Australian analyst lambasts acquisitions as a way for companies to grow

By Nicel Jane Avellana

Feb 10, 2014 11:20 AM EST

Bank of America Merrill Lynch Analyst David Errington said that companies would do better if they reinvested in their existing core business instead of fueling their appetite for growth by making acquisitions. He told clients that most of the companies he had evaluated had destroyed shareholder value when they diversified to new businesses in their quest for growth, The Australian reported.

Errington added that majority of CEOs were pressured to grow the businesses both in the short and long-terms and the most convenient way to do so would be to engage in acquisitions- a move that makes investment bankers, lawyers, accountants and other financial service providers happy. His comments were given at a time when bankers revealed that more firms are looking at acquisitions, partly because of the difficulty to attain organically the growth expectations of the market, the report said.

In a note, Errington said, "Over many years, we have seen companies that own a strong business look to expand (diversify) into new businesses - only for the strategy to (at best) generate poor returns for shareholders and (at worst) financial ruin for the company." He added that if businesses put their focus on more than one business, the inevitable result is failure.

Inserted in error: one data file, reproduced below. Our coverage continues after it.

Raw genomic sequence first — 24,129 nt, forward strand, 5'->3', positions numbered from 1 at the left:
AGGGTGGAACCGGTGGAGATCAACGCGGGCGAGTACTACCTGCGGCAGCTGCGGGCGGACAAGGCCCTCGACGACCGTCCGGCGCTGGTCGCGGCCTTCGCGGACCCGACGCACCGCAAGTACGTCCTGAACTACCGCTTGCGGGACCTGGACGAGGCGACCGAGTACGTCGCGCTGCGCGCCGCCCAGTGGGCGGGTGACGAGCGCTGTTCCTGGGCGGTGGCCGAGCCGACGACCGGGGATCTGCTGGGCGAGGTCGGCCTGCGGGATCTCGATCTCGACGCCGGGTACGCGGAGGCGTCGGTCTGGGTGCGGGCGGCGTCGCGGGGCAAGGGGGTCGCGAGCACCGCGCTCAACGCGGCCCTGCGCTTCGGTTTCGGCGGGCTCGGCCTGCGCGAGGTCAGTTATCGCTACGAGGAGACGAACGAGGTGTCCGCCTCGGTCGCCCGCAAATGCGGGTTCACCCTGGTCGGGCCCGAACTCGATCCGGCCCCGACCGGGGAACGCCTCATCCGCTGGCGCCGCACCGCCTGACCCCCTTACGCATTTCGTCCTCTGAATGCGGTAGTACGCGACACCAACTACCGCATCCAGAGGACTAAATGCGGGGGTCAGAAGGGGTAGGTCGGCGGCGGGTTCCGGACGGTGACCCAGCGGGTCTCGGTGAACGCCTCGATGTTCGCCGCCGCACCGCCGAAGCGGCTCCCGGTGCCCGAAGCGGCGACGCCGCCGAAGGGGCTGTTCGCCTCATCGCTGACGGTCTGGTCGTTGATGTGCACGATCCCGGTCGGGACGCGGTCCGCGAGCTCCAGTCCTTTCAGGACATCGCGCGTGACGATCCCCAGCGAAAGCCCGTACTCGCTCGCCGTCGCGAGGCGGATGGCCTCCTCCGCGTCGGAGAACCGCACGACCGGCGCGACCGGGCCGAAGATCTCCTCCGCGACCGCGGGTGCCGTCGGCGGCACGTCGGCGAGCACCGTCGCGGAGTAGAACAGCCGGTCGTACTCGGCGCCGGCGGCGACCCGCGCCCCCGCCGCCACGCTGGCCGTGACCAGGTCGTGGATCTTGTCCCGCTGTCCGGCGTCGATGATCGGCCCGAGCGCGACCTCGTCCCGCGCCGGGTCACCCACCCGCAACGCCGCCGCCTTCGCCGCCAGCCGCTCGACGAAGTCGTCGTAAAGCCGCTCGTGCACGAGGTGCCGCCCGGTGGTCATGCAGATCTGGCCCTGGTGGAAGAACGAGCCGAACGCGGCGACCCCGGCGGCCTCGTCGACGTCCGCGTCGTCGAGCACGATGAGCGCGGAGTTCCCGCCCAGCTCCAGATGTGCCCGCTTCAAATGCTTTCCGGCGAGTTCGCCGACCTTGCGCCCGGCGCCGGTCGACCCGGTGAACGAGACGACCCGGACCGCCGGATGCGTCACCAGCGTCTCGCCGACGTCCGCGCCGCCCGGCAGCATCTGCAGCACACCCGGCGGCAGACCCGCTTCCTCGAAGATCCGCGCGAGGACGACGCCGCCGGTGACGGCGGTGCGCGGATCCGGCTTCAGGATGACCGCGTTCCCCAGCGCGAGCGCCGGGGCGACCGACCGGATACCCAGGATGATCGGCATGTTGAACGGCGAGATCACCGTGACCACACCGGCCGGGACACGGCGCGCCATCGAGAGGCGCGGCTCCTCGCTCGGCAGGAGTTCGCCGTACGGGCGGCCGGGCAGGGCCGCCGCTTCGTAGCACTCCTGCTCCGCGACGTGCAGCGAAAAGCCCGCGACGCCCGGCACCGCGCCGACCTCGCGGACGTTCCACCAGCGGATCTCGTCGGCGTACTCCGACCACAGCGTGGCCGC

He warned, "The end conclusion is companies looking to grow outside their core business as it is at the end of its growth cycle - are likely to make returns-dilutive decisions and underperform as investments."

Errington cited the $20 billion purchase of Coles by Wesfarmers before the financial crisis erupted. He said that it was not difficult to understand why the returns of Wesfarmers have declined since it was looking forward to successfully selling "tomatoes to mums and dads under the same corporate veil as selling coking coal to Japanese steel mills."

Errington said, "Despite management claiming it has been a successful acquisition for Wesfarmers, the facts are that returns on equity fell from more than 25 per cent pre the acquisition to 6 per cent post the acquisition and remain well beneath 10 per cent six years after the acquisition."

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